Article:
Pharmacology of the cerebral circulation
Kelly PAT., Garland CJ.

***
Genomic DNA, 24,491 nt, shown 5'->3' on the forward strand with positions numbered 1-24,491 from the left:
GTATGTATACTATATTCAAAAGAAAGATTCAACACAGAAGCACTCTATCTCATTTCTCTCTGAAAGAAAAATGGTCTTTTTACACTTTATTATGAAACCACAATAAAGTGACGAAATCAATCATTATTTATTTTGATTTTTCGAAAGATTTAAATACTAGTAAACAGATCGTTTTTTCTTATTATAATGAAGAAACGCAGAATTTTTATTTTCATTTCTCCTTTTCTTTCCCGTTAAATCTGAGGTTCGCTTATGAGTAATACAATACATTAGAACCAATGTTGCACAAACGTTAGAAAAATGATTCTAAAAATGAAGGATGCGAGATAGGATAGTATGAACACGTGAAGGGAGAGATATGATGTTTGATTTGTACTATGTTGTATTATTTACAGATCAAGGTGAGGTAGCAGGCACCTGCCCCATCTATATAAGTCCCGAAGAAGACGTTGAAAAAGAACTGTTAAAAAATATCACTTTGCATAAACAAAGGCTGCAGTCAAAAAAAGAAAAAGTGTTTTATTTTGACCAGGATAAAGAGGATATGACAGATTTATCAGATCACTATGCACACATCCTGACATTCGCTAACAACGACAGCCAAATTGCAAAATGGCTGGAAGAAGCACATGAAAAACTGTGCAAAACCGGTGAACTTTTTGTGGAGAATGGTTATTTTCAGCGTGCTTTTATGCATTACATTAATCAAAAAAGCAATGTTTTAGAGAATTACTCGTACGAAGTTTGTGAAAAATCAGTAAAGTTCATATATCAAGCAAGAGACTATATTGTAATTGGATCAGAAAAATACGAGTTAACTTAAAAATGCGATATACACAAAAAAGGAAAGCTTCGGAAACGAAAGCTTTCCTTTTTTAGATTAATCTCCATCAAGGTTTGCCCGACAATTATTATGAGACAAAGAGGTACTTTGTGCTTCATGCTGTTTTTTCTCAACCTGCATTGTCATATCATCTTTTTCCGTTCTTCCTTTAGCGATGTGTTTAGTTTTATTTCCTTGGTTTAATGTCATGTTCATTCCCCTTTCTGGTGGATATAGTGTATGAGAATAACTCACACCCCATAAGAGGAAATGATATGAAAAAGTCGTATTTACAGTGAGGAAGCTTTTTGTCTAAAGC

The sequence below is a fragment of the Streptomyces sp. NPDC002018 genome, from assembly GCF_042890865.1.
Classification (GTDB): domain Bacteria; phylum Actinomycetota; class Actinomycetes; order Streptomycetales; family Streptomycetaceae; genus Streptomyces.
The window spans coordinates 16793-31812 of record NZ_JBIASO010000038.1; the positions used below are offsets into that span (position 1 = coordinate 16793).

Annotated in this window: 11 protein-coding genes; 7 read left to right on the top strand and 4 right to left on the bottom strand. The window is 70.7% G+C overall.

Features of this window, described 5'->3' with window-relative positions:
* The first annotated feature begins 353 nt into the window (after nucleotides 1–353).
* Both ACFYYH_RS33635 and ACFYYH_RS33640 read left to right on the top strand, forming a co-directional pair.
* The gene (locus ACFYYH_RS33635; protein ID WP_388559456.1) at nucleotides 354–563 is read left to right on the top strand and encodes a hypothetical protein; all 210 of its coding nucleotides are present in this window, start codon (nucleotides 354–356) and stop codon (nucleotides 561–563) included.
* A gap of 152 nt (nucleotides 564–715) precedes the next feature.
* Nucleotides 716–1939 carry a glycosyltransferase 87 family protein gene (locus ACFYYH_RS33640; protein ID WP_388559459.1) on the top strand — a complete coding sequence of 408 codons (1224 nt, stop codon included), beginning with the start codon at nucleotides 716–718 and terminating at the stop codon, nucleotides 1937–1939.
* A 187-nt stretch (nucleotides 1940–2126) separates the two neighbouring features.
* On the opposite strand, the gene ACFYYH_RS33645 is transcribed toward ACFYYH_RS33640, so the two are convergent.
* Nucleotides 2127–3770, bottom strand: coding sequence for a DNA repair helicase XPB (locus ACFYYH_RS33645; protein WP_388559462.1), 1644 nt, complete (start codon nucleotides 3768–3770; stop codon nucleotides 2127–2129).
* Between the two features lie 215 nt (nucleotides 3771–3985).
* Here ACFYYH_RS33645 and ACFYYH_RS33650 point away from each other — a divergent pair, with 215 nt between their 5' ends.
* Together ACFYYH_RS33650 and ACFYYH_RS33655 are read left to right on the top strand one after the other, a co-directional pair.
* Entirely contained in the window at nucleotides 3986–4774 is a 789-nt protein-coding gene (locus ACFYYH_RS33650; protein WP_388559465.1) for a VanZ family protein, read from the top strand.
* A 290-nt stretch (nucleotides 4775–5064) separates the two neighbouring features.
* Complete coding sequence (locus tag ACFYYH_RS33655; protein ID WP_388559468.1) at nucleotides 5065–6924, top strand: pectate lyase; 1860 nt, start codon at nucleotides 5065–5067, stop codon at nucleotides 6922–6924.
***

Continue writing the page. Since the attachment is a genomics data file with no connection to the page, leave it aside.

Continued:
© The editors and contributors, 1996. All rights reserved. The precise mechanism by which vascular tone is coupled to regional neuronal metabolism is not known, but it is likely to be multifactorial, reflecting the concerted action of changes in the local ionic composition of the extracellular fluid (K < sup > + < /sup > , H < sup > + < /sup > , pC0 < inf > 2 < /inf > , and pO < inf > 2 < /inf > ) and changes in the concentration of chemical transmitters and neuromodulators released from the neurones of the brain. Superimposed upon these controlling processes is the influence of perivascular nerves, which appears to predominate in larger cerebral arteries, factors released from intimal endothelial cells, and the passive myogenic properties of cerebrovascular smooth muscle cells. The complex nature of the link between cerebral blood flow and metabolism, and the possible mediation of neurotransmitters, necessitates in vitro pharmacological studies, where the kinetics of agonist/receptor interactions can be examined under controlled, steady state conditions.